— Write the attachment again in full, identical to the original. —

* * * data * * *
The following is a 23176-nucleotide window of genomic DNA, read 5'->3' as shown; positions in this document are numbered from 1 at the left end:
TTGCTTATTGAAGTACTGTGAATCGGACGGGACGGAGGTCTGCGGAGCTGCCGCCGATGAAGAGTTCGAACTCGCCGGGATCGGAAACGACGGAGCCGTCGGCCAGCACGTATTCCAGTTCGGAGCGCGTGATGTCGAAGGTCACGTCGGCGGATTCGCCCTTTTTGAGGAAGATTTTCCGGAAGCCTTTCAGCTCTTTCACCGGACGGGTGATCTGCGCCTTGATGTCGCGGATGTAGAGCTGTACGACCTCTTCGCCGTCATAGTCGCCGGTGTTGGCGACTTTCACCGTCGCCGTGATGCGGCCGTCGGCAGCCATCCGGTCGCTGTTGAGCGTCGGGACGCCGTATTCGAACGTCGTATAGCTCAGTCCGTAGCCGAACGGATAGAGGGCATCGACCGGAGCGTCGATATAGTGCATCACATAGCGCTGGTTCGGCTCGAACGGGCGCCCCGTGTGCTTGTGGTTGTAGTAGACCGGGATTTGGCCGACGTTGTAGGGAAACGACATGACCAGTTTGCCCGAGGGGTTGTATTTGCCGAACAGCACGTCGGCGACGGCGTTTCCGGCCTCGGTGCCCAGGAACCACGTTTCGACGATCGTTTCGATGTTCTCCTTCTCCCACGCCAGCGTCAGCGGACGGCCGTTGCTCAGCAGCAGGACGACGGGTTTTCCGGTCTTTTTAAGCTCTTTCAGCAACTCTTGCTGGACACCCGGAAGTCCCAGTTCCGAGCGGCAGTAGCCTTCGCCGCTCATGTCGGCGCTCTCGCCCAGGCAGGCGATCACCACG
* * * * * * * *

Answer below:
The following is a 23176-nucleotide window of genomic DNA, read 5'->3' as shown; positions in this document are numbered from 1 at the left end:
TTGCTTATTGAAGTACTGTGAATCGGACGGGACGGAGGTCTGCGGAGCTGCCGCCGATGAAGAGTTCGAACTCGCCGGGATCGGAAACGACGGAGCCGTCGGCCAGCACGTATTCCAGTTCGGAGCGCGTGATGTCGAAGGTCACGTCGGCGGATTCGCCCTTTTTGAGGAAGATTTTCCGGAAGCCTTTCAGCTCTTTCACCGGACGGGTGATCTGCGCCTTGATGTCGCGGATGTAGAGCTGTACGACCTCTTCGCCGTCATAGTCGCCGGTGTTGGCGACTTTCACCGTCGCCGTGATGCGGCCGTCGGCAGCCATCCGGTCGCTGTTGAGCGTCGGGACGCCGTATTCGAACGTCGTATAGCTCAGTCCGTAGCCGAACGGATAGAGGGCATCGACCGGAGCGTCGATATAGTGCATCACATAGCGCTGGTTCGGCTCGAACGGGCGCCCCGTGTGCTTGTGGTTGTAGTAGACCGGGATTTGGCCGACGTTGTAGGGAAACGACATGACCAGTTTGCCCGAGGGGTTGTATTTGCCGAACAGCACGTCGGCGACGGCGTTTCCGGCCTCGGTGCCCAGGAACCACGTTTCGACGATCGTTTCGATGTTCTCCTTCTCCCACGCCAGCGTCAGCGGACGGCCGTTGCTCAGCAGCAGGACGACGGGTTTTCCGGTCTTTTTAAGCTCTTTCAGCAACTCTTGCTGGACACCCGGAAGTCCCAGTTCCGAGCGGCAGTAGCCTTCGCCGCTCATGTCGGCGCTCTCGCCCAGGCAGGCGATCACCACG